Tending a garden has helped me learn a lot about myself. In the past few years I’ve found that both gardening and novel writing require many of the same things – space, proper nourishment, dedication, patience, and a respect for time. If something isn’t working (be it plant or plot) it probably needs better light, richer ground, and another season’s growth.
When I turned thirty, I was still living on Cuyler Ave. in an apartment on the north side of Chicago. The building hadn’t been turned into condos yet and although the neighbourhood was vibrant, it was chaotic and far from settled. (cue the late-night drug deals and sirens…)
Across the street was a lonely looking sidewalk that ran the length of a hospital parking lot. Trash was strewn all along the tree row and many of the squares where trees had once been planted were empty.
For some reason, turning thirty made me want to make at least one small part of that street beautiful. So, I chose one 5X5 square with a small tree still in its centre to call my own. I didn’t ask anyone for permission, I simply started tending it, day after day after day.
I picked up all the trash that had built up in the square, uncovering layer upon layer of newspaper, flattened coffee cups, cigarette butts, used condoms and broken glass. Underneath all that I found dirt, but it was grey and lifeless and had the consistency of sand. Despite these gritty beginnings, I still had visions of making a lovely little garden, with flowers planted all around, a bird feeder hanging from one of the tree’s branches and perhaps, someday, even installing a small bench for passersby to take a rest from their busy day.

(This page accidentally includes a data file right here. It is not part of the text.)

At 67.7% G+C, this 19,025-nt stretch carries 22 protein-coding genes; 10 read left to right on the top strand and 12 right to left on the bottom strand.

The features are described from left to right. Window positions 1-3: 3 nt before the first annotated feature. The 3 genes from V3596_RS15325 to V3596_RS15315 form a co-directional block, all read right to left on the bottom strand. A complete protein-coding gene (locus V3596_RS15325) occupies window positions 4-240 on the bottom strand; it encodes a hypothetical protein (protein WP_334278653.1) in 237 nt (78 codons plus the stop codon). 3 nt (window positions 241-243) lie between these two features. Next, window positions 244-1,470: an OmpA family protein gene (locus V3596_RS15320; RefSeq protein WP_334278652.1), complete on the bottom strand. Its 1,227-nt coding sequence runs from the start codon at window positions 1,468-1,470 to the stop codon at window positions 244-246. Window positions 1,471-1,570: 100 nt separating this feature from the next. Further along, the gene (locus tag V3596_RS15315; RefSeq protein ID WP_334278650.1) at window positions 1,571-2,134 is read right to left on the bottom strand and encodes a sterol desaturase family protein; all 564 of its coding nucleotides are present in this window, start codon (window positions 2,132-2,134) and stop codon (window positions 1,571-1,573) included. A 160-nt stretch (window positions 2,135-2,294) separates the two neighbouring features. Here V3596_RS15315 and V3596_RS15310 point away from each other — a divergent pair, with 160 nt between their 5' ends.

But no matter what I tried, nothing seemed to go right.
The morning after I’d made a decorative border with some old bricks I found in the back alley, I discovered that someone had taken one of the bricks and smashed the passenger side window of a nearby car. The car’s stereo was gone. The Sunday after I’d spread two bags of black earth and planted four fat mums in the corners of the square, I came down to find two of the plants had been yanked out of the ground and were no where to be found. As I stood there shaking my head, a young man lurched out from a nearby building and proceeded to piss on the remaining plants. “Long night,” he said as he zipped up his fly and headed for the Sheridan el. station.
I replaced the missing plants, only to have those disappear as well. By the time the first hard frost arrived, I felt relieved not to have to go on with my efforts. In a few short months, my garden, along with several other things in my life had failed to thrive. The next summer I would leave Chicago and start again someplace new.
Last September I went back to Chicago for the first time in years. I even went to the neighbourhood where I’d once lived, to see the old apartment and to see what had become of my tree. To my great amazement, I found a garden. There, in the place of that sad, little square was what you see pictured above.
Although I doubt anyone at the Howard Brown Health Center (it’s just around the corner) noticed my efforts way back when, I’m grateful to them for the garden and for believing in the same things that I believe in…tending to spaces that need beauty, and to lives that need care and compassion and peace.
Many things grow in the garden that were never sown there. ~Thomas Fuller, Gnomologia, 1732